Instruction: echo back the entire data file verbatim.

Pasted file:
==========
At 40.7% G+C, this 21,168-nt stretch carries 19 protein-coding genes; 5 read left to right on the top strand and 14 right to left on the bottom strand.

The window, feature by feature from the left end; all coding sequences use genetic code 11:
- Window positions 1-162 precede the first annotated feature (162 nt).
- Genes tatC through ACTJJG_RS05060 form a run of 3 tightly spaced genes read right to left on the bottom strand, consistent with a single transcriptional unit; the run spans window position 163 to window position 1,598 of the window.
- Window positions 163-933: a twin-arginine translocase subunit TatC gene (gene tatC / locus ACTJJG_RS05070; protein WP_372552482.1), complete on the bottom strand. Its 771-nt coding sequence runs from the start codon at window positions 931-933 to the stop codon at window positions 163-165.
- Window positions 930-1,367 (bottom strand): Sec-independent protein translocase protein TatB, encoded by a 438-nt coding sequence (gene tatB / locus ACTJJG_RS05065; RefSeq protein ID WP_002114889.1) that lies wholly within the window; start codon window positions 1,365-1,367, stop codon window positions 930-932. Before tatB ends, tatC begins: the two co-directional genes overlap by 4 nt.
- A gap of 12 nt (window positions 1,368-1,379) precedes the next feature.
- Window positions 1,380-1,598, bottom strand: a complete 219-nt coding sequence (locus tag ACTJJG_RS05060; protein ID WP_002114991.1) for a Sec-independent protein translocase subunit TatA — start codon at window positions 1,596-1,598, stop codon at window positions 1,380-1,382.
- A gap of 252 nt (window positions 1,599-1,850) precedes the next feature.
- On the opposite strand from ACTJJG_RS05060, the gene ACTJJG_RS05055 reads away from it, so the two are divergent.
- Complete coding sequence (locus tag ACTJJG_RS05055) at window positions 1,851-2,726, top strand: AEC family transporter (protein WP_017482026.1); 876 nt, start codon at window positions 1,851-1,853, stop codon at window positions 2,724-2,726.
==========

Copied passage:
At 40.7% G+C, this 21,168-nt stretch carries 19 protein-coding genes; 5 read left to right on the top strand and 14 right to left on the bottom strand.

The window, feature by feature from the left end; all coding sequences use genetic code 11:
- Window positions 1-162 precede the first annotated feature (162 nt).
- Genes tatC through ACTJJG_RS05060 form a run of 3 tightly spaced genes read right to left on the bottom strand, consistent with a single transcriptional unit; the run spans window position 163 to window position 1,598 of the window.
- Window positions 163-933: a twin-arginine translocase subunit TatC gene (gene tatC / locus ACTJJG_RS05070; protein WP_372552482.1), complete on the bottom strand. Its 771-nt coding sequence runs from the start codon at window positions 931-933 to the stop codon at window positions 163-165.
- Window positions 930-1,367 (bottom strand): Sec-independent protein translocase protein TatB, encoded by a 438-nt coding sequence (gene tatB / locus ACTJJG_RS05065; RefSeq protein ID WP_002114889.1) that lies wholly within the window; start codon window positions 1,365-1,367, stop codon window positions 930-932. Before tatB ends, tatC begins: the two co-directional genes overlap by 4 nt.
- A gap of 12 nt (window positions 1,368-1,379) precedes the next feature.
- Window positions 1,380-1,598, bottom strand: a complete 219-nt coding sequence (locus tag ACTJJG_RS05060; protein ID WP_002114991.1) for a Sec-independent protein translocase subunit TatA — start codon at window positions 1,596-1,598, stop codon at window positions 1,380-1,382.
- A gap of 252 nt (window positions 1,599-1,850) precedes the next feature.
- On the opposite strand from ACTJJG_RS05060, the gene ACTJJG_RS05055 reads away from it, so the two are divergent.
- Complete coding sequence (locus tag ACTJJG_RS05055) at window positions 1,851-2,726, top strand: AEC family transporter (protein WP_017482026.1); 876 nt, start codon at window positions 1,851-1,853, stop codon at window positions 2,724-2,726.